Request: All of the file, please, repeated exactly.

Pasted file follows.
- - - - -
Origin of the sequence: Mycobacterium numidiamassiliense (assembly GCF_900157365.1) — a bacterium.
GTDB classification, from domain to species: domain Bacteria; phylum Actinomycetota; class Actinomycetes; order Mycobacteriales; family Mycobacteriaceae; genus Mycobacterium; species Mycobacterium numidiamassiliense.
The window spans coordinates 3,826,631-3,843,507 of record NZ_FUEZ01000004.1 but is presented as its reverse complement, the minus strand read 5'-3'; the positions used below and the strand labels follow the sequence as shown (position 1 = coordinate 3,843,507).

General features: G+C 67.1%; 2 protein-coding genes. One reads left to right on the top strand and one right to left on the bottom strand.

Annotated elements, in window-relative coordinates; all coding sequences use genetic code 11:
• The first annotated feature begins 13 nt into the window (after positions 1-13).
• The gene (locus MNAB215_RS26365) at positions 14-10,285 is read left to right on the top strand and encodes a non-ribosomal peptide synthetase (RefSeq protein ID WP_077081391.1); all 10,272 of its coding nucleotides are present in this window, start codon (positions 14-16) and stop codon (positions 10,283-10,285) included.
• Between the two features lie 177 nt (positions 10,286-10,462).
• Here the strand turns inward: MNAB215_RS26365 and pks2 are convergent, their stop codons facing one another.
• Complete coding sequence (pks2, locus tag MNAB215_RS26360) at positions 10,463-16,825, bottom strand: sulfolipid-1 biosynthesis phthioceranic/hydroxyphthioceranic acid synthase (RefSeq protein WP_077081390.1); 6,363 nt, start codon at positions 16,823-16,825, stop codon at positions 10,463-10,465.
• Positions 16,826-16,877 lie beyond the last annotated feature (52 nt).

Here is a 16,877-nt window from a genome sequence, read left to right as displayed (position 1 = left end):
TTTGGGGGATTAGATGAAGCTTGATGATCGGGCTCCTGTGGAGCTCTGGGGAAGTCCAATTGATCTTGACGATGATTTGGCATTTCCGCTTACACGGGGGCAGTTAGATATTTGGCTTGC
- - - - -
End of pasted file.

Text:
Origin of the sequence: Mycobacterium numidiamassiliense (assembly GCF_900157365.1) — a bacterium.
GTDB classification, from domain to species: domain Bacteria; phylum Actinomycetota; class Actinomycetes; order Mycobacteriales; family Mycobacteriaceae; genus Mycobacterium; species Mycobacterium numidiamassiliense.
The window spans coordinates 3,826,631-3,843,507 of record NZ_FUEZ01000004.1 but is presented as its reverse complement, the minus strand read 5'-3'; the positions used below and the strand labels follow the sequence as shown (position 1 = coordinate 3,843,507).

General features: G+C 67.1%; 2 protein-coding genes. One reads left to right on the top strand and one right to left on the bottom strand.

Annotated elements, in window-relative coordinates; all coding sequences use genetic code 11:
• The first annotated feature begins 13 nt into the window (after positions 1-13).
• The gene (locus MNAB215_RS26365) at positions 14-10,285 is read left to right on the top strand and encodes a non-ribosomal peptide synthetase (RefSeq protein ID WP_077081391.1); all 10,272 of its coding nucleotides are present in this window, start codon (positions 14-16) and stop codon (positions 10,283-10,285) included.
• Between the two features lie 177 nt (positions 10,286-10,462).
• Here the strand turns inward: MNAB215_RS26365 and pks2 are convergent, their stop codons facing one another.
• Complete coding sequence (pks2, locus tag MNAB215_RS26360) at positions 10,463-16,825, bottom strand: sulfolipid-1 biosynthesis phthioceranic/hydroxyphthioceranic acid synthase (RefSeq protein WP_077081390.1); 6,363 nt, start codon at positions 16,823-16,825, stop codon at positions 10,463-10,465.
• Positions 16,826-16,877 lie beyond the last annotated feature (52 nt).

Here is a 16,877-nt window from a genome sequence, read left to right as displayed (position 1 = left end):
TTTGGGGGATTAGATGAAGCTTGATGATCGGGCTCCTGTGGAGCTCTGGGGAAGTCCAATTGATCTTGACGATGATTTGGCATTTCCGCTTACACGGGGGCAGTTAGATATTTGGCTTGC